Musically, "Plasm" was composed before tonality had resurfaced as a mainstream force in nonpop. Minimalism was only evident in the big cities; even George Rochberg -- the first of the Terribly Serious nonpop composers -- had yet to turn to tonality, and David del Tredici has just begun composing his New Romantic "Child Alice" (and would finish it four years later). As such, "Plasm" represents in its three scenes a transition from the chaos you mention through the chant-line simplicity / complexity combination to the very straightforward rhythmically-driven conclusion - and paralleled the artistic edge of the times.
This opera was scorned when it was first performed. It was viewed as a rejection of both the American conservatory sound of Copland/Harris/Piston and the conservative Darmstadt/Stockhausen/Ligeti European tradition that still was part of American music. America (particularly with the minimalists and the west-coast composers) abandoned the European model in the late 1970s, and by 1985, the transition was complete to the diversity of largely tonal styles that represent American music today.
The text is existential, and again owes a great deal to "1984". The sections in Esperanto are a terrifying mix of optimism (a common language) and pessimism (the meaning of the words).”

Info : http://maltedmedia.com/people/bathory/bathres.html & http://maltedmedia.com/people/bathory/index.html & http://maltedmedia.com/people/bathory/instruments.html & http://maltedmedia.com/people/bathory/biglist.html
Info on this release : http://maltedmedia.com/people/bathory/plasm/index.html
E-mail : bathory@maltedmedia.com
Later recording : http://www.cdbaby.com/cd/bathory

Other pieces with experimental musical instruments : "Unisons" used two of Forkklang, Diskklang ; "Withered" used the Juicedrum. "Ash Wednesday" used the Organism."Christian Wolff in Hanover" used Miniharp, Monofilament, Ovarian Xylophone, Buzzophone. "Echo" used Triangulum, Candleharp, Infernal Machine, Windharp,Jingles.

privateThe Chordwainers : Music for leather instruments (AUS,2005)***°

The Chordwainers is a unique Australian group which is a celebration and demonstration of leather sculptor Garry Greenwood, who left a remarkable collection of leather instruments, some of them which were made in cooperation with the Queen Victoria Museum and Art Gallery in Launceston, home of the Tasmanian Leather Orchestra. Many people contributed to this project to make this possible. There has been an 11 years of collaboration with the leather sculptor, and it took one year and a half to finish this CD with CD-ROM.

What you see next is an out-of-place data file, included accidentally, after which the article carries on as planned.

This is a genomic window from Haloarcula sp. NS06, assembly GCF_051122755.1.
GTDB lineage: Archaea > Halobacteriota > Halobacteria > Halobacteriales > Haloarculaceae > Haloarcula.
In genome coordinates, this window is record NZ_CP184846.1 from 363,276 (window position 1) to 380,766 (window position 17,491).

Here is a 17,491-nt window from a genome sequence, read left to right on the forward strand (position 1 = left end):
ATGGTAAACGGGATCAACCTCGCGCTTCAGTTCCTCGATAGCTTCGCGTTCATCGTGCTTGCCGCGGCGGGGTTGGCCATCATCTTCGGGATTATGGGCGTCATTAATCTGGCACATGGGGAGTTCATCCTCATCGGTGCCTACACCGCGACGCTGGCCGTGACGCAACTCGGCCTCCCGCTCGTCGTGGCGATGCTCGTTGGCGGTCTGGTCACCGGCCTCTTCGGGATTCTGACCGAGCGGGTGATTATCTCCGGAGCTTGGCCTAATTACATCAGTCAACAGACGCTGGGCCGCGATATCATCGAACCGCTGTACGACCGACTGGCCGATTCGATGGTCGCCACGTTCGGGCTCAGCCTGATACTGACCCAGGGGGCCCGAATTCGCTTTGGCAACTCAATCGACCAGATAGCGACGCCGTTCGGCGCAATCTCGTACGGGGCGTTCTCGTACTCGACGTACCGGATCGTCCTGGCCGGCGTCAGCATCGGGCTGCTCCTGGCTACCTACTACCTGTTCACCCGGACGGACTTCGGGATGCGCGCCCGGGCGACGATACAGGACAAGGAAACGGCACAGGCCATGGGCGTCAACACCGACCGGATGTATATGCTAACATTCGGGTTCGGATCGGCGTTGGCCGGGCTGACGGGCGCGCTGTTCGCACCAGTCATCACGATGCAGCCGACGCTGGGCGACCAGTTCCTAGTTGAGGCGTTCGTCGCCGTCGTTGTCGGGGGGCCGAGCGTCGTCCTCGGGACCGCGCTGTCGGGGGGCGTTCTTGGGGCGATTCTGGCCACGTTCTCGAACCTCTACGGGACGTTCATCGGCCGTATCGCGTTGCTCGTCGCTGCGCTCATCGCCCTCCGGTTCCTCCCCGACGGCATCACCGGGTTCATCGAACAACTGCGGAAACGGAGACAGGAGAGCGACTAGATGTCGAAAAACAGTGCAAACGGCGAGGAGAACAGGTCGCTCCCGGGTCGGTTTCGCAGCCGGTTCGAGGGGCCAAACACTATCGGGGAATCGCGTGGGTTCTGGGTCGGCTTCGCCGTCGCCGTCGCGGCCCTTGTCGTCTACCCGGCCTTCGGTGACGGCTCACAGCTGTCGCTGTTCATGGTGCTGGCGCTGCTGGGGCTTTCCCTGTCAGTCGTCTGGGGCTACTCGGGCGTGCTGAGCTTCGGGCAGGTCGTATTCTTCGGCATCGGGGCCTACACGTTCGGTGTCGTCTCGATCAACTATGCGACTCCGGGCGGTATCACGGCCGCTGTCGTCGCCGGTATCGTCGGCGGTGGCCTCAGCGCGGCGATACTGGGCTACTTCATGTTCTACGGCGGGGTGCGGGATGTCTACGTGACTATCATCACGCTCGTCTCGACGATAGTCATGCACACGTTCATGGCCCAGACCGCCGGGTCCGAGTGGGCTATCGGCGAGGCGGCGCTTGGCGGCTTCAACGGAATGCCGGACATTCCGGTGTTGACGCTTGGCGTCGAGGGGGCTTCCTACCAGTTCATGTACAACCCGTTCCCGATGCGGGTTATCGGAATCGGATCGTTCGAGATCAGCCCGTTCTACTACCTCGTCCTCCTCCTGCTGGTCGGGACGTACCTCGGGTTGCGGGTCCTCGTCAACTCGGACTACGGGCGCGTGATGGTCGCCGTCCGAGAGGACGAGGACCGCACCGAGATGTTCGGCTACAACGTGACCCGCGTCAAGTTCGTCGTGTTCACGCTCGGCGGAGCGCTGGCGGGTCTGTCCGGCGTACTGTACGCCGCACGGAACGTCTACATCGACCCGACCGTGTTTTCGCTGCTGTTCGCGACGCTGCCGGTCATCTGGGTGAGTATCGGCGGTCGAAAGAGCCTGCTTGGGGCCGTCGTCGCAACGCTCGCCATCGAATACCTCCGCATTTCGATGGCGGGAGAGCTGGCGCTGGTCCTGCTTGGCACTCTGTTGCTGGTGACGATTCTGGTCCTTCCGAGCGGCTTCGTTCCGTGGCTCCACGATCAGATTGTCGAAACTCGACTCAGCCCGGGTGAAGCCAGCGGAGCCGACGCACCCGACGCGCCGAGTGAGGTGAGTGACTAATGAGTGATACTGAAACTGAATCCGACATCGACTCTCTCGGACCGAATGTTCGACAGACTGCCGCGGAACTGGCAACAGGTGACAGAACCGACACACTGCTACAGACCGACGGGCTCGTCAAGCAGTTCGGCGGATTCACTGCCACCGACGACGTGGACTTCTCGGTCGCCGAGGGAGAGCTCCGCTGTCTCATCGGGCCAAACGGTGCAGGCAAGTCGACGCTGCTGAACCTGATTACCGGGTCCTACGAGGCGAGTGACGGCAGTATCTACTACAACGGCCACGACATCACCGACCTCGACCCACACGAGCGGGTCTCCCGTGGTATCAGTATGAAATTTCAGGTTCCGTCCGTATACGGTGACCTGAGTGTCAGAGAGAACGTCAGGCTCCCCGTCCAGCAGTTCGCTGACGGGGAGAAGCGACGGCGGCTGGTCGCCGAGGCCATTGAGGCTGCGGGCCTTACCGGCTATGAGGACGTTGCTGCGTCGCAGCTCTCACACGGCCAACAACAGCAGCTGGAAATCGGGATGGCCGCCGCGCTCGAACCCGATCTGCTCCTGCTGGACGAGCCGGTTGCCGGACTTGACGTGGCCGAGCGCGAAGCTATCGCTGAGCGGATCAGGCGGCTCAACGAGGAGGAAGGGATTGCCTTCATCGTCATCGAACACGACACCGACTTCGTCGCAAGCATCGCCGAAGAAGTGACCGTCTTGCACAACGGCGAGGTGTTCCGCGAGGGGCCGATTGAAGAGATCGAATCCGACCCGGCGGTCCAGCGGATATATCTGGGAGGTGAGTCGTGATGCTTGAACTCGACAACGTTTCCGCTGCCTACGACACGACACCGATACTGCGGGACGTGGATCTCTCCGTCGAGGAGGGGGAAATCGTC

Except a few stringed instruments (harp like instruments) most leather musical sculptures are windinstruments, of which most of them are horns in various shapes.

The music is a nice demonstration of well balanced seemingly improvised harmonic calm new music / fusion which reflects a (structural) dance between harmonies of the instruments being used. This reflective moody music balances smoothly. When stringed instruments are used the sphere is more like old music.

An additional CD-rom contains all interesting and essential information on the sculptor, tell more about the music group, gives some information on different techniques of using leather in musical instruments, contains some video’s of performances, and give some explanations in a small interactive guide to all individual instruments, with sound examples.

Info : klove@postoffice.newnham.utas.edu.au

More on Garry Greenwood : http://www.lib.unimelb.edu.au/collections/grainger/greenwood/
with info on http://www.lib.unimelb.edu.au/collections/grainger/greenwood/frameset/biohis1.htm
& on http://www.thebeargallery.de/leather_art_forum/members/gerry_g/garry_g.htm